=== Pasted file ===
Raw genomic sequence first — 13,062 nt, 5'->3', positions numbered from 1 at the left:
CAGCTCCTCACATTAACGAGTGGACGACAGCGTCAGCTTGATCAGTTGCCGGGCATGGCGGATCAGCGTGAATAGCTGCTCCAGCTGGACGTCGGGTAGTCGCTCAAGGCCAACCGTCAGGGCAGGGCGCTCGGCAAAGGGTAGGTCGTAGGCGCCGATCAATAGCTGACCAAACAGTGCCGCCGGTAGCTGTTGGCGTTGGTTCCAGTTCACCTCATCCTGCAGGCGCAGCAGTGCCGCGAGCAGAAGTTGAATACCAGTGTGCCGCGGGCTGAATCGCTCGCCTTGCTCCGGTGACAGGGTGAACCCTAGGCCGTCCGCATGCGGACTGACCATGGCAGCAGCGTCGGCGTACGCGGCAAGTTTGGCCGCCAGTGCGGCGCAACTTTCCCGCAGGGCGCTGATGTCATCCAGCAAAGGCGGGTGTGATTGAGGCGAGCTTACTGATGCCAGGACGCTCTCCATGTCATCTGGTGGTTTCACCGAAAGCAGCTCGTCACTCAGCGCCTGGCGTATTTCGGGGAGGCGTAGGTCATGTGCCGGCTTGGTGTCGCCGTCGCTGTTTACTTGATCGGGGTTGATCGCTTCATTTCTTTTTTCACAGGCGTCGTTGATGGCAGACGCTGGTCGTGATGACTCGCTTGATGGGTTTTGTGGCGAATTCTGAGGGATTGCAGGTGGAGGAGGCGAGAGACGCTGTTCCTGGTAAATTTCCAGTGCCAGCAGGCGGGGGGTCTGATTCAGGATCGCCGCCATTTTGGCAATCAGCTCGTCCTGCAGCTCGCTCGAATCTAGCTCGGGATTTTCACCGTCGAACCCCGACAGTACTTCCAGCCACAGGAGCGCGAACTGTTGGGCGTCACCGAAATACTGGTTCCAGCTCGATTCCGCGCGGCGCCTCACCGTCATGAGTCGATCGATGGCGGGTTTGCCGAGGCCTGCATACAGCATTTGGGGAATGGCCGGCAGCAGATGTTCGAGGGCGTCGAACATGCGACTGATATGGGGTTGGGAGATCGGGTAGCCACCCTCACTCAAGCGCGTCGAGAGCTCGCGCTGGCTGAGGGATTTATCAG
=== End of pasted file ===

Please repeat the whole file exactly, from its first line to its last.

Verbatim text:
Raw genomic sequence first — 13,062 nt, 5'->3', positions numbered from 1 at the left:
CAGCTCCTCACATTAACGAGTGGACGACAGCGTCAGCTTGATCAGTTGCCGGGCATGGCGGATCAGCGTGAATAGCTGCTCCAGCTGGACGTCGGGTAGTCGCTCAAGGCCAACCGTCAGGGCAGGGCGCTCGGCAAAGGGTAGGTCGTAGGCGCCGATCAATAGCTGACCAAACAGTGCCGCCGGTAGCTGTTGGCGTTGGTTCCAGTTCACCTCATCCTGCAGGCGCAGCAGTGCCGCGAGCAGAAGTTGAATACCAGTGTGCCGCGGGCTGAATCGCTCGCCTTGCTCCGGTGACAGGGTGAACCCTAGGCCGTCCGCATGCGGACTGACCATGGCAGCAGCGTCGGCGTACGCGGCAAGTTTGGCCGCCAGTGCGGCGCAACTTTCCCGCAGGGCGCTGATGTCATCCAGCAAAGGCGGGTGTGATTGAGGCGAGCTTACTGATGCCAGGACGCTCTCCATGTCATCTGGTGGTTTCACCGAAAGCAGCTCGTCACTCAGCGCCTGGCGTATTTCGGGGAGGCGTAGGTCATGTGCCGGCTTGGTGTCGCCGTCGCTGTTTACTTGATCGGGGTTGATCGCTTCATTTCTTTTTTCACAGGCGTCGTTGATGGCAGACGCTGGTCGTGATGACTCGCTTGATGGGTTTTGTGGCGAATTCTGAGGGATTGCAGGTGGAGGAGGCGAGAGACGCTGTTCCTGGTAAATTTCCAGTGCCAGCAGGCGGGGGGTCTGATTCAGGATCGCCGCCATTTTGGCAATCAGCTCGTCCTGCAGCTCGCTCGAATCTAGCTCGGGATTTTCACCGTCGAACCCCGACAGTACTTCCAGCCACAGGAGCGCGAACTGTTGGGCGTCACCGAAATACTGGTTCCAGCTCGATTCCGCGCGGCGCCTCACCGTCATGAGTCGATCGATGGCGGGTTTGCCGAGGCCTGCATACAGCATTTGGGGAATGGCCGGCAGCAGATGTTCGAGGGCGTCGAACATGCGACTGATATGGGGTTGGGAGATCGGGTAGCCACCCTCACTCAAGCGCGTCGAGAGCTCGCGCTGGCTGAGGGATTTATCAG